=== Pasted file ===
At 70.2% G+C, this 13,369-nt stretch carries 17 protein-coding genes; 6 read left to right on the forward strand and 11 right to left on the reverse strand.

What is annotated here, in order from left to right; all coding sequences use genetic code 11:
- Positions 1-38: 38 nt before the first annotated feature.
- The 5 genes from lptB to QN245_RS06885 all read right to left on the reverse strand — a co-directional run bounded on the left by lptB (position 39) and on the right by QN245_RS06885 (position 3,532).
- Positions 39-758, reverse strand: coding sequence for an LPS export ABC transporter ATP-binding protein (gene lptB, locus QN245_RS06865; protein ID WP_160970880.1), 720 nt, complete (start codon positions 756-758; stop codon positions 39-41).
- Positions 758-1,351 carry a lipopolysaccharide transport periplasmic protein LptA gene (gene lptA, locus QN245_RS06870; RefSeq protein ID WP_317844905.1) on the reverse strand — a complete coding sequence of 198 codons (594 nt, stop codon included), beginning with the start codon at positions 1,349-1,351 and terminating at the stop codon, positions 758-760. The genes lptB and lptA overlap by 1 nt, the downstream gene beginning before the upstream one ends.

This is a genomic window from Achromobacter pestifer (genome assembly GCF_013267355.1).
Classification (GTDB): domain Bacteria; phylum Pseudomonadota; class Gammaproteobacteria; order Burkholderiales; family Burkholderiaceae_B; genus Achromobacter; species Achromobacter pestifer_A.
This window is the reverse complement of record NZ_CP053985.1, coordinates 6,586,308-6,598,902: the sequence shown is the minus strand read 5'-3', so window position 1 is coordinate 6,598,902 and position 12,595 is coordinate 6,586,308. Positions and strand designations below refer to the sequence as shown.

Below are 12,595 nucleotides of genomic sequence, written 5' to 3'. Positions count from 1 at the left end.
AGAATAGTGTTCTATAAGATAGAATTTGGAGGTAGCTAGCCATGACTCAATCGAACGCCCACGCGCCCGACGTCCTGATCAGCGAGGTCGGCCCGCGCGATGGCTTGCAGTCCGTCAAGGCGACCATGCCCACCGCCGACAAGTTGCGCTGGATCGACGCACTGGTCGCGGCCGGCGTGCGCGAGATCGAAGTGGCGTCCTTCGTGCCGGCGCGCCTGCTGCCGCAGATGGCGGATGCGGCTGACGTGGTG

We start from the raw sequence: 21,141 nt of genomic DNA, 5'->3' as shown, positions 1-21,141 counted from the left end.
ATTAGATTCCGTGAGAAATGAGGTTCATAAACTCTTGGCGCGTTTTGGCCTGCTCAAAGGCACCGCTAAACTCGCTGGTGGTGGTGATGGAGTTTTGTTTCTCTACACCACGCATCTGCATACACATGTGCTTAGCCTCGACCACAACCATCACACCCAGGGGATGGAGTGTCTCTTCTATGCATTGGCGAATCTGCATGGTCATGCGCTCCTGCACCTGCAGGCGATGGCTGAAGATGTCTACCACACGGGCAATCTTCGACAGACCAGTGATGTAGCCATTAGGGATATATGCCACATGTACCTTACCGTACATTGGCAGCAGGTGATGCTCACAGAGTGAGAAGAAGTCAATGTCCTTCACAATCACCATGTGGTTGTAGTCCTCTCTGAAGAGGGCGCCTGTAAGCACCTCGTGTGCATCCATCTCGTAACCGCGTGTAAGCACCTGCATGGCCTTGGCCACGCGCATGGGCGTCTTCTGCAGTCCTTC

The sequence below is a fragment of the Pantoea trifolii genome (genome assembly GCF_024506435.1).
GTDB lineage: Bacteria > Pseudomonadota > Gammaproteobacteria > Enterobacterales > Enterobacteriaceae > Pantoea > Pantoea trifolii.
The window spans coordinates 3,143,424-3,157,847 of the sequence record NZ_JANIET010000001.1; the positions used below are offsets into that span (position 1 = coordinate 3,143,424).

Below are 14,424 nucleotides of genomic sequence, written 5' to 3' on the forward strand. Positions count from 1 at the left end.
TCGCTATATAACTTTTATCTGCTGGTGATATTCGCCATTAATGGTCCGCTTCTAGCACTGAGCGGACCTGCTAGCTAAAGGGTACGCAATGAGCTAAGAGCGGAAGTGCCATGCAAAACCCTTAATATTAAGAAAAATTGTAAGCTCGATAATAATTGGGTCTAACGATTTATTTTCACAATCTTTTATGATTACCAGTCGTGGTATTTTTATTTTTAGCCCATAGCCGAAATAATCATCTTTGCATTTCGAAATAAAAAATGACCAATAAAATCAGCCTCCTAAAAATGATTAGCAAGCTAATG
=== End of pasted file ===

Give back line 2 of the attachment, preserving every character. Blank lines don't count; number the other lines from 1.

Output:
What is annotated here, in order from left to right; all coding sequences use genetic code 11: